State v. SmithAnnotate this Case
178 S.E.2d 597 (1971)
STATE of North Carolina v. Marshall SMITH.
Supreme Court of North Carolina.
January 29, 1971.
*600 Downing, Downing & David by Harold D. Downing, Fayetteville, for defendant appellant.
Robert B. Morgan, Atty. Gen., Millard R. Rich, Jr., Andrew A. Vanore, Jr., Asst. Attys. Gen., for the State.
On this appeal the defendant argues the trial court committed two prejudicial errors: (1) The court should have sustained his motion to quash the indictment and should have dismissed the action because of defects in the North Carolina Capital Felony Statute under which the indictment was drawn; and, conditionally, (2) If his motion to quash be not allowed, then he is entitled to a new trial because of the court's error in permitting the State to introduce his confession in evidence. These two questions alone were discussed and hence all other objections are abandoned.
As ground for his motion to quash the indictment charging murder in the first degree, the defendant argues G.S. § 14-17 requires the trial jury to pass on both guilt and punishment, thereby placing upon him the impermissible burden of deciding whether to testify in mitigation of punishment and thereby take the risk of being required to give evidence against himself on the issue of guilt, or to forego all right to testify.
In the event the court should fail to sustain his motion to quash the indictment, then he should be awarded a new trial on the ground his confession was involuntary and was erroneously admitted in evidence.
Motions to quash indictments charging capital felonies based on the grounds here alleged have been before this Court many times. Without exception, the Court has denied them. "This court has repeatedly upheld the procedure which permits the trial jury in a capital case to decide guilt and at the same time and as a part of the verdict fix the punishment at life imprisonment." State v. Dozier, N.C., 178 S.E.2d 412, decided January 20, 1971. See also State v. Roseboro, 276 N.C. 185, 171 S.E.2d 886; State v. Hill, 276 N.C. 1, 170 S.E.2d 885; State v. Atkinson, 275 N.C. 288, 167 S.E.2d 241; Jackson v. Denno, 378 U.S. 368, 84 S. Ct. 1774, 12 L. Ed. 2d 908; Spencer v. Texas, 385 U.S. 554, 87 S. Ct. 648, 17 L. Ed. 2d 606. We adhere to our former decisions and hold the trial court correctly denied the motion to quash.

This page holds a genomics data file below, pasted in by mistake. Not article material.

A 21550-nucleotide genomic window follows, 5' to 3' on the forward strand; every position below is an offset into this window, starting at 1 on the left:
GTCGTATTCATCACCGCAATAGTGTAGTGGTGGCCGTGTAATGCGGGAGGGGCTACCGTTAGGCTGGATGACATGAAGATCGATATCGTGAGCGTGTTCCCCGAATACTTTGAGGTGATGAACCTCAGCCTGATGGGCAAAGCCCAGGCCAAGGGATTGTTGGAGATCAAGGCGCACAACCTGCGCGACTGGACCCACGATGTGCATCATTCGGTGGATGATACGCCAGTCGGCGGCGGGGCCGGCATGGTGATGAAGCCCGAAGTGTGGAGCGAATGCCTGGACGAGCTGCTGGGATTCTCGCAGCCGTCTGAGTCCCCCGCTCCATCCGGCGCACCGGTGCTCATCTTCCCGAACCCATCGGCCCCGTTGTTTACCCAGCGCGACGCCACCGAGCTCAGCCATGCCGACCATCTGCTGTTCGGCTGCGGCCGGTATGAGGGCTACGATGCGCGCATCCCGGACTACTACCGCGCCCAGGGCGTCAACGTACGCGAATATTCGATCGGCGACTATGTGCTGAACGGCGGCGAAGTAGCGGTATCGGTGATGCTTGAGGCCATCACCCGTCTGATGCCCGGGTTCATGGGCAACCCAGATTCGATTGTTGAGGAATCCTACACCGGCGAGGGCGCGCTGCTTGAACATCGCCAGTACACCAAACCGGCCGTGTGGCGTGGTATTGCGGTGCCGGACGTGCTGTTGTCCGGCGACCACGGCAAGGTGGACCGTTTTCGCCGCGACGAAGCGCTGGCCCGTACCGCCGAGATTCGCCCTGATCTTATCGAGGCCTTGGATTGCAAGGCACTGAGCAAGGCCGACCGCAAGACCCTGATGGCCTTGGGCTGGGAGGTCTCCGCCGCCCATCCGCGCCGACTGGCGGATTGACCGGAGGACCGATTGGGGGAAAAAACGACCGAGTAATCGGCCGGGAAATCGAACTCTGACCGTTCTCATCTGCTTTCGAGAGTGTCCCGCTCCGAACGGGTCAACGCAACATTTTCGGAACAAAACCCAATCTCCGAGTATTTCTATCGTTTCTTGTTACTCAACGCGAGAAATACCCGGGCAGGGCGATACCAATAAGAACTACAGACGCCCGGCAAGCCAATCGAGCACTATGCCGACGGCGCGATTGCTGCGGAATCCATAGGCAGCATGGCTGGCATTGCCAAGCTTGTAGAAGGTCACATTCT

The trial court conducted a full hearing before overruling the defendant's motion to suppress his confession. The most that may be said for the defendant is that the evidence on the voir dire was conflicting. True the defendant testified that proper warnings were not given him and that his request for a lawyer prior to and during his interrogation was denied. He testified he was assaulted by the officers and threatened if he did not confess. His wife corroborates his story that he had demanded *601 the right to see a lawyer at the time of his arrest.
On the other hand, officers testified the required warnings were given. The defendant, when told the murder weapon had been discovered, "Blurted out, `it was an accident'." After Officer Washburn had testified, repeating the substance of the confession, defense counsel sought by cross examination to impeach him. As corroboration, the State introduced the written documents which the defendant verified before the justice of the peace.
At the conclusion of the hearing it became the duty of the trial judge to weigh the evidence on the voir dire, find the facts, and based on the findings, to determine whether the admissions were free, voluntary and understandingly made. Where the evidence is conflicting (as here), the judge must resolve the conflict. He sees the witnesses, observes their demeanor as they testify and by reason of his more favorable position, he is given the responsibility of discovering the truth. The appellate court is much less favored because it sees only a cold, written record. Hence the findings of the trial judge are, and properly should be, conclusive on appeal if they are supported by the evidence. State v. Barnes, 264 N.C. 517, 142 S.E.2d 344; State v. Moore, 275 N.C. 141, 166 S.E.2d 53; State v. Wright, 275 N.C. 242, 166 S.E.2d 681. In this case the physical evidence gives sturdy support to the verity of the defendant's confession. When the murder weapon was stolen it contained four live rounds of ammunition. Mrs. Flores was shot four times. The defendant told the officer when he shot Mrs. Flores the first time she fell and screamed and he kept shooting. He made the statement that he went into the house and asked for a drink of water. Mrs. Flores went to the kitchen, got a glass of water and gave it to him. He drank the water and returned the glass to her and she placed it on the kitchen table. The officers found the water glass on the kitchen table in the Flores home. Examination by the fingerprint expert disclosed the defendant's fingerprints on that glass.
The evidence made out a strong case of murder in the first degree (a killing in the perpetration of a robbery). Careful review fails to disclose any error of law in the trial.